A bakery in Cornwall has come under fire from locals after unveiling a vegan version of the Cornish pasty.
Sam Grady, the owner of the Cornish Vegan Pasty Company, has created a meat and dairy-free version of the delicacy, featuring wheat-based protein in place of steak.
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The product has been at the centre of fierce debate, with residents of Cornwall claiming the vegan product should not be allowed to carry the 'Cornish pasty' name, which is protected by PGI status, meaning only a pasty made the traditional way in Cornwall could be called a Cornish pasty.
The bakery currently produces three versions of the snack; a 'V Cheese and Onion Pasty', 'Mountain Chilli Pasty' and 'Traditional Steak'.
'If it's steak, it ain't vegan'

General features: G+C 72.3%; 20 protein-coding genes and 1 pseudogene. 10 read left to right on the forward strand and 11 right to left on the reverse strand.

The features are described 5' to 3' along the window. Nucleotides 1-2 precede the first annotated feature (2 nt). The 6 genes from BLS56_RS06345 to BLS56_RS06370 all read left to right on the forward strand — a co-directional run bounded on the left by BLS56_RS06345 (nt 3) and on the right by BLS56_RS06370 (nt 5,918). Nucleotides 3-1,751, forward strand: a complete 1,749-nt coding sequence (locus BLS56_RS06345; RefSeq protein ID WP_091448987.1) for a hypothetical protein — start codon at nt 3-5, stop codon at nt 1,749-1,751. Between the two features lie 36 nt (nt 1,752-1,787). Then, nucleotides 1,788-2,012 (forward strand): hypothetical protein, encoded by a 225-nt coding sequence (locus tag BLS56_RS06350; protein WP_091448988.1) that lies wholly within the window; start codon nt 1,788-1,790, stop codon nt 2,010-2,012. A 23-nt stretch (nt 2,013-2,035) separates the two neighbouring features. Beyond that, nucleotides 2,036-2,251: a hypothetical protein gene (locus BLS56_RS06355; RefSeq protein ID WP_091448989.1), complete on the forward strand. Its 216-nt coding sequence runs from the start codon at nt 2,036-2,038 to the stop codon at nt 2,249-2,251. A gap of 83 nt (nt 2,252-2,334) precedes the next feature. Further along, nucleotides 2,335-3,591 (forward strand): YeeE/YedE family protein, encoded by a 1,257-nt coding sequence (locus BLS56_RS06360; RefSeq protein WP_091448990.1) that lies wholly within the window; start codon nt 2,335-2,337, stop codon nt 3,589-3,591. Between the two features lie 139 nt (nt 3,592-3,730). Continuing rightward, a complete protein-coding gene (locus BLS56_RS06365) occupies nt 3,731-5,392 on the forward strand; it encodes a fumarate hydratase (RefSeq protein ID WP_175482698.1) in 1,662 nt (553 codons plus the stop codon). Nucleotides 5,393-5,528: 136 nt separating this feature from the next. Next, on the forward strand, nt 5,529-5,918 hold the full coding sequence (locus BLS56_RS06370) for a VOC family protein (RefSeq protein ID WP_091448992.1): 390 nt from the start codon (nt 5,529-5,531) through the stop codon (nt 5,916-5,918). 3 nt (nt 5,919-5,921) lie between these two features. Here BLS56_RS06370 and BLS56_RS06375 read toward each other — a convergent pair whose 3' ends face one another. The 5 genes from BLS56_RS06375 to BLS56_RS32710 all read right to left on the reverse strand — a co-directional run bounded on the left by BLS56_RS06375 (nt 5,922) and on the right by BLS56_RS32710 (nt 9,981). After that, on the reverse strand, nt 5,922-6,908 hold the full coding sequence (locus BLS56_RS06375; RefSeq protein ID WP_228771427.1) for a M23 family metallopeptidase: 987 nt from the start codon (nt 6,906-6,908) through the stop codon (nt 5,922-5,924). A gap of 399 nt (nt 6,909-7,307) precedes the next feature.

However, some locals have said they are not happy with the vegan version being called 'Traditional Steak', with Cornish local Malcolm Martyn writing on Facebook: "It’s not traditional steak if there is no b***dy steak in it.
"It’s minced potato peelings, fungus and quorn pasty. Our forefathers and mother’s spinning in their graves."
Another, Ben Paul, wrote: "Eat whatever you like, but don't call it what it isn't. If it's vegan, it ain't steak. If it's steak, it ain't vegan!"
Ms Grady has now announced she will be changing the name of her products to avoid causing further upset.
Speaking to the i, Ms Grady said: "We never wanted to suggest the pasty was anything it wasn’t. It’s just something for people who don’t eat meat. Cornish pasties are something we all love. There’s a growing demand for vegan food.
"I really support the PGI status for Cornish pasties and I think it’s important."